Concentration of people with COVID-19 in China: 1 in 17,206.

Concentration of people with COVID-19 in Iceland: 1 in 10,705.

Concentaton of people with COVID-19 in San Marino: 1 in 1,590.

The PRC is like a clean room at a CPU factory compared to the streets of Reykjavik.

EDIT:

vatican_city.png

It's a matter of X amount people need X amount of space to live and X amount of resources. Add to this an ever increasing number of number of people. We will eventually hit a wall, The question is what happens when we do. Disease and pollution seem to be the only things that puts a dent in the population. Those and stupid personal choices.
You forgot educated women. Birthrate of a country is inversely proportional with the education level and earning power of women, and the size of its middle class. I think 100 years from now, a slowly declining population will be the big demographic crisis. A few hundred years of DINKs (of which I'm one half) and one-child families will give future generations some elbow room.
 
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luckless pedestrian

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We had a meeting yesterday of department heads on it - just to make sure we have a common message and understanding

One of the many hazards of having a 21 year old is they know everything and you know nothing and since they are 21, they can do what they want - so my 21 year old is not canceling her trip on the 18th of march to Seattle

what these young-ins don't understand is yeah, if she gets it, she likely will be fine but she can give it unknowingly to someone else before she even shows signs on not feeling well and that someone might be compromised and not do well - it's the grown up that's not here yet - I am not happy ugh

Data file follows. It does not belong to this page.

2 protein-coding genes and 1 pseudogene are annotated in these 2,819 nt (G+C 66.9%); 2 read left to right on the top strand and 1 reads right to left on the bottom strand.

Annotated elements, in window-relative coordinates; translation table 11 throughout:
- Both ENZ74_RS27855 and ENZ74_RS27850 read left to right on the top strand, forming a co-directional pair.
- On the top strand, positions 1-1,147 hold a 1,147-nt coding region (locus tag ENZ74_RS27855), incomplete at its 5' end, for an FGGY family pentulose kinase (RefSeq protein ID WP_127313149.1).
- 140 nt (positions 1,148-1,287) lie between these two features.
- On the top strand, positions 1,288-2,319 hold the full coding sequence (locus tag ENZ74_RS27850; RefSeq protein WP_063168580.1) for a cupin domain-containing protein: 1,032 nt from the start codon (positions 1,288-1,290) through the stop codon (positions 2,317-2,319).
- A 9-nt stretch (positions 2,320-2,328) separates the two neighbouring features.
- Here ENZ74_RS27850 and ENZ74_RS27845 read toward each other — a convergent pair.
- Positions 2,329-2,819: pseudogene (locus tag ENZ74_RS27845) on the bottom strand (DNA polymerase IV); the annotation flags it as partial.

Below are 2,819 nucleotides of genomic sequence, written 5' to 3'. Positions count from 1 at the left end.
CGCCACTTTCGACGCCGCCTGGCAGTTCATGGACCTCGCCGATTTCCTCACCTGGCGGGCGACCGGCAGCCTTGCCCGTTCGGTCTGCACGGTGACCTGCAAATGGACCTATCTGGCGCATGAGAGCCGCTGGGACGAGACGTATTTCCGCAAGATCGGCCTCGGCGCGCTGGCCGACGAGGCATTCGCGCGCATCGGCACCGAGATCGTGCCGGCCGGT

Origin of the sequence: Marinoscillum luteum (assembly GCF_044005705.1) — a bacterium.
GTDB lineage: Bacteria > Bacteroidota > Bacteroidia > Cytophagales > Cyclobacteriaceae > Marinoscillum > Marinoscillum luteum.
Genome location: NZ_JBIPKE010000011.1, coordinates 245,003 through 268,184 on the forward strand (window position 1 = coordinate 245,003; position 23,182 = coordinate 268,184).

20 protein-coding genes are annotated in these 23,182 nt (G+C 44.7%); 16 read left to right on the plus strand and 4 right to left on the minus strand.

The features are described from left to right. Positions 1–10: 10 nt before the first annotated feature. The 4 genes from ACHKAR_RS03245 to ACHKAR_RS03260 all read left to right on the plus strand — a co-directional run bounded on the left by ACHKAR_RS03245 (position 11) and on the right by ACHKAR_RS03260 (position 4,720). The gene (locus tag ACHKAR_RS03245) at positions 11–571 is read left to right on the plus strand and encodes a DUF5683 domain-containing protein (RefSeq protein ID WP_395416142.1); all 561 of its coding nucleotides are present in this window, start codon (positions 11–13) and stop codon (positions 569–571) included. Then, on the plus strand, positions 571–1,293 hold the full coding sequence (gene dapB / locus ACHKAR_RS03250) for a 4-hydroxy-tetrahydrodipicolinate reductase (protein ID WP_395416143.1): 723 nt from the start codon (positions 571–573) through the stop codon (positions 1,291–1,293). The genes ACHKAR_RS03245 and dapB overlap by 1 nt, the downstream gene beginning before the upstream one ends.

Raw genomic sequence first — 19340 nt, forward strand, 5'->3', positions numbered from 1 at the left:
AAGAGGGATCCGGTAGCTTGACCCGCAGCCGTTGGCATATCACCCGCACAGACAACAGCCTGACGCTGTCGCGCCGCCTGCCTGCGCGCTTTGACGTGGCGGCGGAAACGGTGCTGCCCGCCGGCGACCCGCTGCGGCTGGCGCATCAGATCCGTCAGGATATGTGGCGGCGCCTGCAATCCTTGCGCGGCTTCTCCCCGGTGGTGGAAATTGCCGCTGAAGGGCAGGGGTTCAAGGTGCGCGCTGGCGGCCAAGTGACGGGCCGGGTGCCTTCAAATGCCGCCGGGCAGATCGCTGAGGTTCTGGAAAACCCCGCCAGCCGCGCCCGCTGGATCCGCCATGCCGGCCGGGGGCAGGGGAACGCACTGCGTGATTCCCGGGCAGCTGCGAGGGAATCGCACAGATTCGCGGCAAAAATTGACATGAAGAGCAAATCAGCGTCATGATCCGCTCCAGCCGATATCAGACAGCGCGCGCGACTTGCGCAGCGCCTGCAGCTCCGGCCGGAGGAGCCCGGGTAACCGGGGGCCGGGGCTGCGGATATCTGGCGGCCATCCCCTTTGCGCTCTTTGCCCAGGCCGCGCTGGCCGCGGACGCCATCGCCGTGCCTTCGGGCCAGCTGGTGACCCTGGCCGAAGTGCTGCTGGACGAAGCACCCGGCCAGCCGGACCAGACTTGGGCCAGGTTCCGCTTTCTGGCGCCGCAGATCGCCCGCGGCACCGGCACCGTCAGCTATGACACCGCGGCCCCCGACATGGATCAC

Maister

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Concentration of people with COVID-19 in China: 1 in 17,206.

Concentration of people with COVID-19 in Iceland: 1 in 10,705.

The PRC is like a clean room at a CPU factory compared to the streets of Reykjavik.
Ah Iceland. That cesspool of pestilence and plague.

Concerning the notion the press needs to keep quiet about an unfolding pandemic, I would be opposed to that view. Public knowledge is important to combat the spread of the disease. The more folks know about the means of transmission and areas where it has become prevalent, the more ammunition the public has in helping fight the spread of it. Ignorance is this virus' ally.
 

Dan

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I must not fear. Fear is the mind-killer. Fear is the little-death that brings total obliteration. I will face my fear. I will permit it to pass over me and through me.

washing_hands.jpg

Yeah, I'm a little bit scared.

The county public health department is having a press conference tomorrow. Lots of people in self-quarantine here, but no confirmed cases. I have a feeling that will change on Monday.
 

Maister

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Mrs. Maister has a compromised immune system and already suffers from bad/weak lungs. There's a good chance this virus would kill her if she ever gets it.
 

WSU MUP Student

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There has been a coronavirus death in the area where we are set to go for vacation in a couple of weeks. My wife is seriously considering canceling or postponing our trip.
 

Hink

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We are cancelling our trip to California next week. It just isn't worth the risk. There are no confirmed cases in Ohio, and I have no interest in bringing it back.